Tuesday, November 01, 2016

When Your Profession's Standards Do Not Apply

There was one situation in which someone came to the Internet talking about how artists are arrogant. He then went on with, “Can they program Java? No. Can they program PL/SQL? No.” My question is, who is being arrogant?

This person was judging another profession by the standards of his profession. He claimed that his profession was the universal judge of what people should strive to be good at. The correct response to such a statement is, “Can you fly an F-23? Perform heart surgery? Argue a case before a court?” It is not an artist's job to program Java. It is an artist's job to produce art.

I made the same mistake when I was younger, and it was a very bad mistake to make. When I was maybe 14, I was talking to another student about how many people are not good at academics, and she said correctly that they may be good at something else. Many people believe that their professions are the most important ones. They are part right and part wrong. They are right to say that what they do is important. They are wrong to say that nothing else is.

I find this attitude all around, and it is a very bad attitude. Yes, engineering is important; but so are any number of other things. Yes, medicine is important; but so are any number of other things as well. You do not judge other people according to how good they are at your profession. You judge them according to how good they are at theirs.

Then there is the attitude that some professions should not be there at all. This is something from Pol Pot. He thought that only manual workers were real workers and that everyone else was an exploiter or a parasite. His people didn't gain very much from such attitudes. They wound up in labor camps that did not produce much of anything at all.

Among engineers, there is all sorts of rumbling about some professions being supposedly parasitical. Many of them think that they are the only sane people in the world. What would the world be like if it was run by engineers? That actually has been tried. It was called the Hoover Administration. It did not work out as well as advertised. I find it ironic how many of these people have contempt for creative professions but worship Reagan, who had been an actor. Many of them also are in favor of Ayn Rand – another creative professional.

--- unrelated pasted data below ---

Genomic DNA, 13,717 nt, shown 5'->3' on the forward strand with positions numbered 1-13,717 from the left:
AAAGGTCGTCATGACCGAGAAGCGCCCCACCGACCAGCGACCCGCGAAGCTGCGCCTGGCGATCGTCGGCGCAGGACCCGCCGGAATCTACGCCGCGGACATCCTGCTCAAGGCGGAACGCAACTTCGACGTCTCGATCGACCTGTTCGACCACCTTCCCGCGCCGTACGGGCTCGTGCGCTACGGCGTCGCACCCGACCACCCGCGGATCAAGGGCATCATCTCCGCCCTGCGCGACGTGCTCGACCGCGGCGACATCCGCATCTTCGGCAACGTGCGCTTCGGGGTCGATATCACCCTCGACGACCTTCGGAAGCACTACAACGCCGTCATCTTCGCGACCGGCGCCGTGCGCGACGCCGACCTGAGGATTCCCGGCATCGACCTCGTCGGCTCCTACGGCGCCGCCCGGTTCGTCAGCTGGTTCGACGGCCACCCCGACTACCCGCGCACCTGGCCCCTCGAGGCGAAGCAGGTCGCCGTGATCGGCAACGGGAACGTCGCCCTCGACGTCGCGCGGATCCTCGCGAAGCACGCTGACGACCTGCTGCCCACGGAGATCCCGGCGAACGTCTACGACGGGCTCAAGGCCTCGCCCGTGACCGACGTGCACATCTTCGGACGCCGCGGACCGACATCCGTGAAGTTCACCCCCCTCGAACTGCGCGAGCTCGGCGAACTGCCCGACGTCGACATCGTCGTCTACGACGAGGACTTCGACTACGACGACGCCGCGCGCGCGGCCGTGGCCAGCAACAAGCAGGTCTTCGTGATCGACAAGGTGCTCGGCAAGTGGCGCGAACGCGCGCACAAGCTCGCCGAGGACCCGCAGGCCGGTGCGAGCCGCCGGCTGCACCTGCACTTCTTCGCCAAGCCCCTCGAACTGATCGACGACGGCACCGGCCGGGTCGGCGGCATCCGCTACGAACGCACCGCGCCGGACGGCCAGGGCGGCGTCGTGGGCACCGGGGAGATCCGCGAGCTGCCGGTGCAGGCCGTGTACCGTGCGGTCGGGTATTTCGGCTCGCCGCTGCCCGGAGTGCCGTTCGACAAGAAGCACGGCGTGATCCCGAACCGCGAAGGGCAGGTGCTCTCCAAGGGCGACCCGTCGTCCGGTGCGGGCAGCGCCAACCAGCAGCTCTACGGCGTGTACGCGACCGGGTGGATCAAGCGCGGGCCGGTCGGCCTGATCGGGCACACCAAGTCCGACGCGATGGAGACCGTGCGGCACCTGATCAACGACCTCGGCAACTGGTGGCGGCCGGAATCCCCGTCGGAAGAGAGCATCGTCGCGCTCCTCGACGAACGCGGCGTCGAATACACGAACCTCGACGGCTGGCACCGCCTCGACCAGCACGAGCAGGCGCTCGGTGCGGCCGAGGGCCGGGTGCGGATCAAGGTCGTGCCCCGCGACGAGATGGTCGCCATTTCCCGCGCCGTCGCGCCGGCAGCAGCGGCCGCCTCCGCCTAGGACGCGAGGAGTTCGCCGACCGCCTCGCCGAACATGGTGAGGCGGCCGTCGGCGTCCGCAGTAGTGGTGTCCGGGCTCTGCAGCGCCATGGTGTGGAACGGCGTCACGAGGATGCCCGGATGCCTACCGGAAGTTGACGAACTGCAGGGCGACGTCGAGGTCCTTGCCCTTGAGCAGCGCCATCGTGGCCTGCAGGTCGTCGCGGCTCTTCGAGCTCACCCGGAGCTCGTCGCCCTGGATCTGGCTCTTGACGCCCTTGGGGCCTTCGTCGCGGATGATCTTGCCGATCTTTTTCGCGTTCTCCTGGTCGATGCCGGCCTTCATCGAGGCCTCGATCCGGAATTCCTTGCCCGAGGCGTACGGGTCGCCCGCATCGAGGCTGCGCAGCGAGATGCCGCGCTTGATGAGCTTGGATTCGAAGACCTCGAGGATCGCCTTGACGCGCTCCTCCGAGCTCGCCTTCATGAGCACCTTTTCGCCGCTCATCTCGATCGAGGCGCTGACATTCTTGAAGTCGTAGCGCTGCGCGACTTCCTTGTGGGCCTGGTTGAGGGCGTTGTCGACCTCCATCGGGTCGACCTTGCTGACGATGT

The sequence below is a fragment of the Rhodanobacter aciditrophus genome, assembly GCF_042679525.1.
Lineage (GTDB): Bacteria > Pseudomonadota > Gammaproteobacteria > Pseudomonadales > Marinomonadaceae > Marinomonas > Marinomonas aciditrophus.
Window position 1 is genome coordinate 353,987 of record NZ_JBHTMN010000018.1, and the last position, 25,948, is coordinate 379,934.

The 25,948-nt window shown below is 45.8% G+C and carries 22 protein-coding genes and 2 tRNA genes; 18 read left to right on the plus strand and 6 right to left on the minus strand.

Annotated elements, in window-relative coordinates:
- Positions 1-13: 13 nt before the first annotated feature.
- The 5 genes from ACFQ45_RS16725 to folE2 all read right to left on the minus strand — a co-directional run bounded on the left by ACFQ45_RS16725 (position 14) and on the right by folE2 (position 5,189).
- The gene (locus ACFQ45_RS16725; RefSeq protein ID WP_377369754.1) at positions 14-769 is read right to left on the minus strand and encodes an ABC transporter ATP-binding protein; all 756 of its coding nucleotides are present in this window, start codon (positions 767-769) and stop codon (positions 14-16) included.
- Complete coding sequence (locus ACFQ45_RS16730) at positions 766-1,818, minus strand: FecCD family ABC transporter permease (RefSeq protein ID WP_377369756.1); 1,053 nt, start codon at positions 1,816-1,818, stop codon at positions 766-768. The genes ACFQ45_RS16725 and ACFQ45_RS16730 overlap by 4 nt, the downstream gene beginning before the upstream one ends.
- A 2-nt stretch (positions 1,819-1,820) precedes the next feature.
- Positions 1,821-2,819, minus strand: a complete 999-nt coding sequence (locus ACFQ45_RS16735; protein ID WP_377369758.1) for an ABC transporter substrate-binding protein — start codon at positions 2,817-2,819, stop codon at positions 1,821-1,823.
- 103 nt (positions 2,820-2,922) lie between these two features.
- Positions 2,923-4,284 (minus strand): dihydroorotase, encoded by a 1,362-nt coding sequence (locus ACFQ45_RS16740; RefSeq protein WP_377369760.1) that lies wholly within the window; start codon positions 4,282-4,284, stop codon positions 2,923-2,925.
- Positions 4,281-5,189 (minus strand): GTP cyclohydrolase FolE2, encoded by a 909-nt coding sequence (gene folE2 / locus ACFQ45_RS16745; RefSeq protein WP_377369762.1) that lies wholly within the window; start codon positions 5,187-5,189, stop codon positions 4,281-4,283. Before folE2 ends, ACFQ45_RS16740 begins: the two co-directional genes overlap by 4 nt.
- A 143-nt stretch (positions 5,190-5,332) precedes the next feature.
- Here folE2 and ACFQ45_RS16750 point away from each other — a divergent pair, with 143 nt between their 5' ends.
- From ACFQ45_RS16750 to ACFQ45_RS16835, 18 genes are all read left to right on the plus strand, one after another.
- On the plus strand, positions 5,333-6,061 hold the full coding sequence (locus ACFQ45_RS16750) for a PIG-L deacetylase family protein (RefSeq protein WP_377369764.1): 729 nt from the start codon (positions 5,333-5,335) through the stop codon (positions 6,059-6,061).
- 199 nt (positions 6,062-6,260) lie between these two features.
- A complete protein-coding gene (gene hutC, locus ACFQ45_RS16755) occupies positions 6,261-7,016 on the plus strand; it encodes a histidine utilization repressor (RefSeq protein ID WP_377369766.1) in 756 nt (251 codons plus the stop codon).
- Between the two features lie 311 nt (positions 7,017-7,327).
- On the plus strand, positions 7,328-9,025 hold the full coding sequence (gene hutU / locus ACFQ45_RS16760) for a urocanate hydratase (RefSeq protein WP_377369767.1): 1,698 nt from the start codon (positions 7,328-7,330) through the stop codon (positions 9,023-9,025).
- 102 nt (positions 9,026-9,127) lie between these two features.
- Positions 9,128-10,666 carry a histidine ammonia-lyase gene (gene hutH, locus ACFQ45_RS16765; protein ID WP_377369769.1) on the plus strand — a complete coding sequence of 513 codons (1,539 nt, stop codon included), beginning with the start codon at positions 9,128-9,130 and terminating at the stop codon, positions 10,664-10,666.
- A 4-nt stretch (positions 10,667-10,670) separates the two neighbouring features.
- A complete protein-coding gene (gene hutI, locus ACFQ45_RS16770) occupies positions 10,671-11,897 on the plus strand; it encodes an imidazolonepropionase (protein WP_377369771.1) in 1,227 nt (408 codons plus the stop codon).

I do not think that it is possible to get rid of arrogance. It is however possible to get rid of groupthink. When people who think the same way get together, they frequently do stupid things. When I was in school, two women who were English teachers got together and started to act in a very nasty and snobbish manner. They thought that they were better than others – an attitude of course that is in no way limited to them or to English teachers.

It is valid to see what you do as important. It is not valid to think that nothing else is. Confucianism does not apply in the Western countries. If you are a doctor and your daughter wants to go into sales, that does not mean that she is bad or disobedient. She has the right to her own choices. Let her go into it but encourage her to be good at it.

I have no idea what profession my daughter will choose, and I am not pushing her in any direction. I will however tell her what she stands to expect in any given case. I will inform her about the world enough that she knows what she would be dealing with.

It is valid to see what you do as important; not at all valid to think that nothing else is. And on the software engineers' forum that is the Internet, I find such attitudes all around. They think that psychology and sociology are pseudosciences or worse. They have no use for the arts. They think that religious leaders are conmen. I would like to see what the world would look like if they had their way.

Intellectuals are also frequently targeted; and it is here that the real error is made. Business and engineering – as well as such things as democracy – owe vastly to the intellectual. It is intellectuals like Voltaire and Locke that provided the intellectual basis for Western democracy. It is intellectuals such as Adam Smith that articulated the philosophy of capitalism. And it is intellectuals like Ayn Rand that these people read.

The engineers are of course not the only people who make this error, and we see plenty of others making them as well. When I was in school that was mostly educating lawyers, they thought that academic learning was worthless and that the only thing that mattered in life was common sense and social skills. That may be the case if you are a lawyer; it is not the case if you are an engineer or a scientist. Lawyers made universally binding the standards of their profession. They were just as wrong to do so as are engineers when they do the same thing.

I do not necessarily see the values of lawyers or engineers as being either superior or inferior to the other. I find completely inferior their attitude that they are important and that nobody else is. Neither lawyers nor engineers by themselves would be able to create a livable country. A livable country would require both. And it will also require many others, including such people as artists and psychologists.


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